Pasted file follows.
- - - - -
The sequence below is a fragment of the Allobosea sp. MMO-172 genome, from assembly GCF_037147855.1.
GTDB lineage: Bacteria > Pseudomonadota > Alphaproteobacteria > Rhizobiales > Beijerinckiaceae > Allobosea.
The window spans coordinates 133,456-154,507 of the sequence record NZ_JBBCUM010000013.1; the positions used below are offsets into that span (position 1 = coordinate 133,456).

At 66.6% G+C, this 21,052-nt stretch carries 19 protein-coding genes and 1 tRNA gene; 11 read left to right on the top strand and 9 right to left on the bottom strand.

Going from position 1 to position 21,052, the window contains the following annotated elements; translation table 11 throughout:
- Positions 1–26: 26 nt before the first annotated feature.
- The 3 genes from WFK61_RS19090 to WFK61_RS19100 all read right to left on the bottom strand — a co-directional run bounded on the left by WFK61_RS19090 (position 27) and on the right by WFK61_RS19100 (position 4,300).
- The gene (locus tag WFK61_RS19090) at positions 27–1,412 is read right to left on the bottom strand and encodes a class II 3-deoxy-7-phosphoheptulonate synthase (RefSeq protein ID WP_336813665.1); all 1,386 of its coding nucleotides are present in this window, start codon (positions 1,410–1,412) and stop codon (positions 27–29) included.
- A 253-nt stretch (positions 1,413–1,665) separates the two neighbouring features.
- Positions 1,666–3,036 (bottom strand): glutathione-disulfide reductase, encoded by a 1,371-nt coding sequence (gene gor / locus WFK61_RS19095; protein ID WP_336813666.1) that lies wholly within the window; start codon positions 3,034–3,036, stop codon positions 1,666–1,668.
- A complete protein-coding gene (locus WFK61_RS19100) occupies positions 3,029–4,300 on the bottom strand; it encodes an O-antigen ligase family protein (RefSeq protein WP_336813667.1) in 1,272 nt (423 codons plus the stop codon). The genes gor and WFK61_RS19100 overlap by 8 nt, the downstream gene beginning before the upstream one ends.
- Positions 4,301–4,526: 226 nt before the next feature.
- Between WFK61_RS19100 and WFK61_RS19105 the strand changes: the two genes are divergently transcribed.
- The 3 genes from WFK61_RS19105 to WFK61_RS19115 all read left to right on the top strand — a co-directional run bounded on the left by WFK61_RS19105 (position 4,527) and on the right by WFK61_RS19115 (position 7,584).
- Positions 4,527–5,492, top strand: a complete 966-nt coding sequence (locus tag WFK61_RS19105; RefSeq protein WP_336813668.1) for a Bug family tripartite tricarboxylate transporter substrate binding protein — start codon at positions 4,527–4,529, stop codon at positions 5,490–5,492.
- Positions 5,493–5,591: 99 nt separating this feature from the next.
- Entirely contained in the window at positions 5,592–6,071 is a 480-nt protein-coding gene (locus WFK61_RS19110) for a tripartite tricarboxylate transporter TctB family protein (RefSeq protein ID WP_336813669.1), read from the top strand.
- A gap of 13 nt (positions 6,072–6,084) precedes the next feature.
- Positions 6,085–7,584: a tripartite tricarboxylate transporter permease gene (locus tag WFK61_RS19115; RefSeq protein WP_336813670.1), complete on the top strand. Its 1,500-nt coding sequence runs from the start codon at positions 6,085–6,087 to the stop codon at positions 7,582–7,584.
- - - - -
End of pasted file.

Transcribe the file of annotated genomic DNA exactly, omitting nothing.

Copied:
The sequence below is a fragment of the Allobosea sp. MMO-172 genome, from assembly GCF_037147855.1.
GTDB lineage: Bacteria > Pseudomonadota > Alphaproteobacteria > Rhizobiales > Beijerinckiaceae > Allobosea.
The window spans coordinates 133,456-154,507 of the sequence record NZ_JBBCUM010000013.1; the positions used below are offsets into that span (position 1 = coordinate 133,456).

At 66.6% G+C, this 21,052-nt stretch carries 19 protein-coding genes and 1 tRNA gene; 11 read left to right on the top strand and 9 right to left on the bottom strand.

Going from position 1 to position 21,052, the window contains the following annotated elements; translation table 11 throughout:
- Positions 1–26: 26 nt before the first annotated feature.
- The 3 genes from WFK61_RS19090 to WFK61_RS19100 all read right to left on the bottom strand — a co-directional run bounded on the left by WFK61_RS19090 (position 27) and on the right by WFK61_RS19100 (position 4,300).
- The gene (locus tag WFK61_RS19090) at positions 27–1,412 is read right to left on the bottom strand and encodes a class II 3-deoxy-7-phosphoheptulonate synthase (RefSeq protein ID WP_336813665.1); all 1,386 of its coding nucleotides are present in this window, start codon (positions 1,410–1,412) and stop codon (positions 27–29) included.
- A 253-nt stretch (positions 1,413–1,665) separates the two neighbouring features.
- Positions 1,666–3,036 (bottom strand): glutathione-disulfide reductase, encoded by a 1,371-nt coding sequence (gene gor / locus WFK61_RS19095; protein ID WP_336813666.1) that lies wholly within the window; start codon positions 3,034–3,036, stop codon positions 1,666–1,668.
- A complete protein-coding gene (locus WFK61_RS19100) occupies positions 3,029–4,300 on the bottom strand; it encodes an O-antigen ligase family protein (RefSeq protein WP_336813667.1) in 1,272 nt (423 codons plus the stop codon). The genes gor and WFK61_RS19100 overlap by 8 nt, the downstream gene beginning before the upstream one ends.
- Positions 4,301–4,526: 226 nt before the next feature.
- Between WFK61_RS19100 and WFK61_RS19105 the strand changes: the two genes are divergently transcribed.
- The 3 genes from WFK61_RS19105 to WFK61_RS19115 all read left to right on the top strand — a co-directional run bounded on the left by WFK61_RS19105 (position 4,527) and on the right by WFK61_RS19115 (position 7,584).
- Positions 4,527–5,492, top strand: a complete 966-nt coding sequence (locus tag WFK61_RS19105; RefSeq protein WP_336813668.1) for a Bug family tripartite tricarboxylate transporter substrate binding protein — start codon at positions 4,527–4,529, stop codon at positions 5,490–5,492.
- Positions 5,493–5,591: 99 nt separating this feature from the next.
- Entirely contained in the window at positions 5,592–6,071 is a 480-nt protein-coding gene (locus WFK61_RS19110) for a tripartite tricarboxylate transporter TctB family protein (RefSeq protein ID WP_336813669.1), read from the top strand.
- A gap of 13 nt (positions 6,072–6,084) precedes the next feature.
- Positions 6,085–7,584: a tripartite tricarboxylate transporter permease gene (locus tag WFK61_RS19115; RefSeq protein WP_336813670.1), complete on the top strand. Its 1,500-nt coding sequence runs from the start codon at positions 6,085–6,087 to the stop codon at positions 7,582–7,584.